Embargo expired: 6/22/2009 4:00 PM EDT
Source Newsroom: American Medical Association (AMA)
Newswise — Primary care clinicians and their staff appear to fail to inform some patients, or to fail to document informing patients, about abnormal results on outpatient medical tests, according to a report in the June 22 issue of Archives of Internal Medicine, one of the JAMA/Archives journals.
"Ordering and following up on outpatient laboratory and imaging tests consumes large amounts of physician time and is important in the diagnostic process," the authors write as background information in the article. "Diagnostic errors are the most frequent cause of malpractice claims in the United States; testing-related mistakes can lead to serious diagnostic errors. There are many steps in the testing process, which extends from ordering a test to providing appropriate follow-up; an error in any one of these steps can have lethal consequences."
Lawrence P. Casalino, M.D., Ph.D., of Weill Cornell Medical College, New York, and colleagues reviewed the medical records of 5,434 randomly selected patients age 50 to 69 years in 23 primary care practices (19 community-based and four affiliated with academic medical centers). The researchers identified individuals with a clinically significantly abnormal result on one of 11 blood tests or three screening tests commonly performed on an outpatient basis. These patients' records were then assessed for an indication that he or she had been informed about the abnormal result. In cases for which there was no evidence such communication occurred, physicians were sent a form alerting them to the apparent oversight and giving them the opportunity to correct the record if the patient had been informed or to inform the patient at that time.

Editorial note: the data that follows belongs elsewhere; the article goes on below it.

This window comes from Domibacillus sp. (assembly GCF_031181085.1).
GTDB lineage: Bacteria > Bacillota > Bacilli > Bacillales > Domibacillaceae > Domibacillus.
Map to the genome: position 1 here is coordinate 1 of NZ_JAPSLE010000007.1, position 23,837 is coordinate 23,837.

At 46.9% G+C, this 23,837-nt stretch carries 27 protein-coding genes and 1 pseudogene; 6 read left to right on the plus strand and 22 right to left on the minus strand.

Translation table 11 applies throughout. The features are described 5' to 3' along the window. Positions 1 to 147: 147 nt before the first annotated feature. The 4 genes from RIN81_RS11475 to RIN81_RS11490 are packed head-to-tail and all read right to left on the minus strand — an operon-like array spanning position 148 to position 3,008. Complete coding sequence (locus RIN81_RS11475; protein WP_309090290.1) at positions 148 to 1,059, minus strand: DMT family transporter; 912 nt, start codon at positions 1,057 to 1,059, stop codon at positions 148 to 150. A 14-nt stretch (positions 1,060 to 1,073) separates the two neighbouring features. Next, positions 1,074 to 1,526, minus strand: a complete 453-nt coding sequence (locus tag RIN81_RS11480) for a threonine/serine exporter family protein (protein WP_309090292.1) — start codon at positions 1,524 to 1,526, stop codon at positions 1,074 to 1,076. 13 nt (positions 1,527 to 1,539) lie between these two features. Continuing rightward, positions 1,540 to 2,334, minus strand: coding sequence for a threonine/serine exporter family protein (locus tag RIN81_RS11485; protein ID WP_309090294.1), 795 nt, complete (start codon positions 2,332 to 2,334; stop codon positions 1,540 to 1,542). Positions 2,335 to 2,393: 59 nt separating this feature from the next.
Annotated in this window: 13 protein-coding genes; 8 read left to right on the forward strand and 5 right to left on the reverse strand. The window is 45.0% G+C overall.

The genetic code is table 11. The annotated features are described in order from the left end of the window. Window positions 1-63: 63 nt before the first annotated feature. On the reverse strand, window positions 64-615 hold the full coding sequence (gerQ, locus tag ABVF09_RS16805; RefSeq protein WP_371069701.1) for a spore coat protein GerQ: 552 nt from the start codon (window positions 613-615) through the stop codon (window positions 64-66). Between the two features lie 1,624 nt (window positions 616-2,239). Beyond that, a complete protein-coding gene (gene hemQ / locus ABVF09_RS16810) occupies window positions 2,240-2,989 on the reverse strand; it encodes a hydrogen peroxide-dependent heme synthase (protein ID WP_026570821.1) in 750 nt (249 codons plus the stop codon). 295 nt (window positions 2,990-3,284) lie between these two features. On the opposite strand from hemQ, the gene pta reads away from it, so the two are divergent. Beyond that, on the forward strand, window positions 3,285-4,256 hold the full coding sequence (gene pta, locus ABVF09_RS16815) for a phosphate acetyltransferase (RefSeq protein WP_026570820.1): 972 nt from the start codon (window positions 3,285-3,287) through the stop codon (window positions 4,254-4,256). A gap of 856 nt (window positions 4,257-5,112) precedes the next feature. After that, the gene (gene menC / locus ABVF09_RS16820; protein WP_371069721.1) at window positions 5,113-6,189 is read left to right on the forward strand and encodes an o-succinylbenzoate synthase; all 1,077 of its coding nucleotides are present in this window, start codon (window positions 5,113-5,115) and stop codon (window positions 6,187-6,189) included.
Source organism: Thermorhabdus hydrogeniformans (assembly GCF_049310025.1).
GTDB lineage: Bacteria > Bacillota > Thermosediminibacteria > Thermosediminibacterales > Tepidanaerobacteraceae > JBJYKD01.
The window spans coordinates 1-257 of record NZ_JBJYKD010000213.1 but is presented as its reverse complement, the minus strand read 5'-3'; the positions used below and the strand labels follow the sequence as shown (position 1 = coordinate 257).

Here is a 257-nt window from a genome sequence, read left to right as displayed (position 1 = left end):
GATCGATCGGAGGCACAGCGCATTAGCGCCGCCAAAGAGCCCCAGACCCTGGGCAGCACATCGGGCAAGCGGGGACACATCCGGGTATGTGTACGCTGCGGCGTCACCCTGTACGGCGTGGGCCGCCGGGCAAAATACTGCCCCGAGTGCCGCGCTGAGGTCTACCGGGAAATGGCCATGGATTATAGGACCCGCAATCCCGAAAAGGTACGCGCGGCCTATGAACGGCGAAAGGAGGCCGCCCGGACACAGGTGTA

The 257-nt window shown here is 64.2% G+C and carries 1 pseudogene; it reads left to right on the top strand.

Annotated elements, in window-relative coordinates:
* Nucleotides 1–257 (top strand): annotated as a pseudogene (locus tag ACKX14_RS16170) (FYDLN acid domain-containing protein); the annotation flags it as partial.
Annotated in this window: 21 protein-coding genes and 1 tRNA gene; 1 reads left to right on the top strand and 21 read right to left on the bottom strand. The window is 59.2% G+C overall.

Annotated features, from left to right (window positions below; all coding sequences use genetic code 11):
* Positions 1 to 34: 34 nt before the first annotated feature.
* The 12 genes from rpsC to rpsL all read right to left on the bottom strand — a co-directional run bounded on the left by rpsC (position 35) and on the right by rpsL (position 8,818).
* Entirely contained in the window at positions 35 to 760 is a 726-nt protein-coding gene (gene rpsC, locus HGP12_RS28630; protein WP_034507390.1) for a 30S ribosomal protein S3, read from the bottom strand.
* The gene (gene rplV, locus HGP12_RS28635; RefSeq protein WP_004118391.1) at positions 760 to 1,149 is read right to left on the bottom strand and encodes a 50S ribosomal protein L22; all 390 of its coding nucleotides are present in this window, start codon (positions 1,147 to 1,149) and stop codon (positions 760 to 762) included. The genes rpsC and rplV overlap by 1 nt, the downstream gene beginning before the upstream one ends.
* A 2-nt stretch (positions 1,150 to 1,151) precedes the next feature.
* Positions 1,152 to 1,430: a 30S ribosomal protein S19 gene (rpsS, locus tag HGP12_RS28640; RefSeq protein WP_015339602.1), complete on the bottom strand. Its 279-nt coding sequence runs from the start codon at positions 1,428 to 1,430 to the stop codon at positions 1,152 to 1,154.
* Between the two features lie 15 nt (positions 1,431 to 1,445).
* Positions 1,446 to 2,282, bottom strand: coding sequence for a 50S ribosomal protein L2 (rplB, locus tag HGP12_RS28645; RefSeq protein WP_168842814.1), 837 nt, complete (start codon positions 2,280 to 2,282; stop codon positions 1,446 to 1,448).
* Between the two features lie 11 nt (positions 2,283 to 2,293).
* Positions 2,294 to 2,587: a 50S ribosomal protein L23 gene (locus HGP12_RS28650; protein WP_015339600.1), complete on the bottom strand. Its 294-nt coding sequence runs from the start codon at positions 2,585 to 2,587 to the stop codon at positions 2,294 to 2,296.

In addition, physicians responded to a six-question survey about the processes for managing test results at their practices and their satisfaction with these processes. Reviewers calculated a score ranging from zero to five for each practice, with five indicating that they closely followed five processes derived from the medical literature—routing results to the responsible physician, having the physician sign off on the results, informing the patient of all results (normal and abnormal, at least in general terms) and asking patients to call after a certain time period if they had not been notified of the results.
The reviewers identified 1,889 abnormal test results and 135 apparent failures to inform the patient or to document informing the patient—a rate of 7.1 percent, or about one of every 14 tests. The average process score was 3.8; most practices did not use all five of the basic processes suggested in the literature and most did not have explicit rules for notifying patients of results. "Failure rates varied widely among practices, from 0 percent to 26 percent; practices that used better processes to manage results had lower failure rates and had physicians who were more satisfied with the processes used," the authors write.
Practices that used a combination of paper and electronic records—a so-called partial electronic medical record—had the highest failure rates, whereas there was no significant difference between practices that used complete electronic medical records or paper records.
"Some elements of medical care (e.g., diagnosis) are an art as well as a science, depend heavily on the cognitive skills and effort of individual physicians, involve much uncertainty and will probably always have relatively high error rates," the authors conclude. "However, notifying patients of test results does not appear to be such a process; with appropriate within-practice systems, low rates of failure to inform should be possible."
(Arch Intern Med. 2009;169:1123-1129. Available pre-embargo to the media at www.jamamedia.org.)
Editor's Note: Funding for this project was provided by the California HealthCare Foundation. Please see the article for additional information, including other authors, author contributions and affiliations, financial disclosures, funding and support, etc.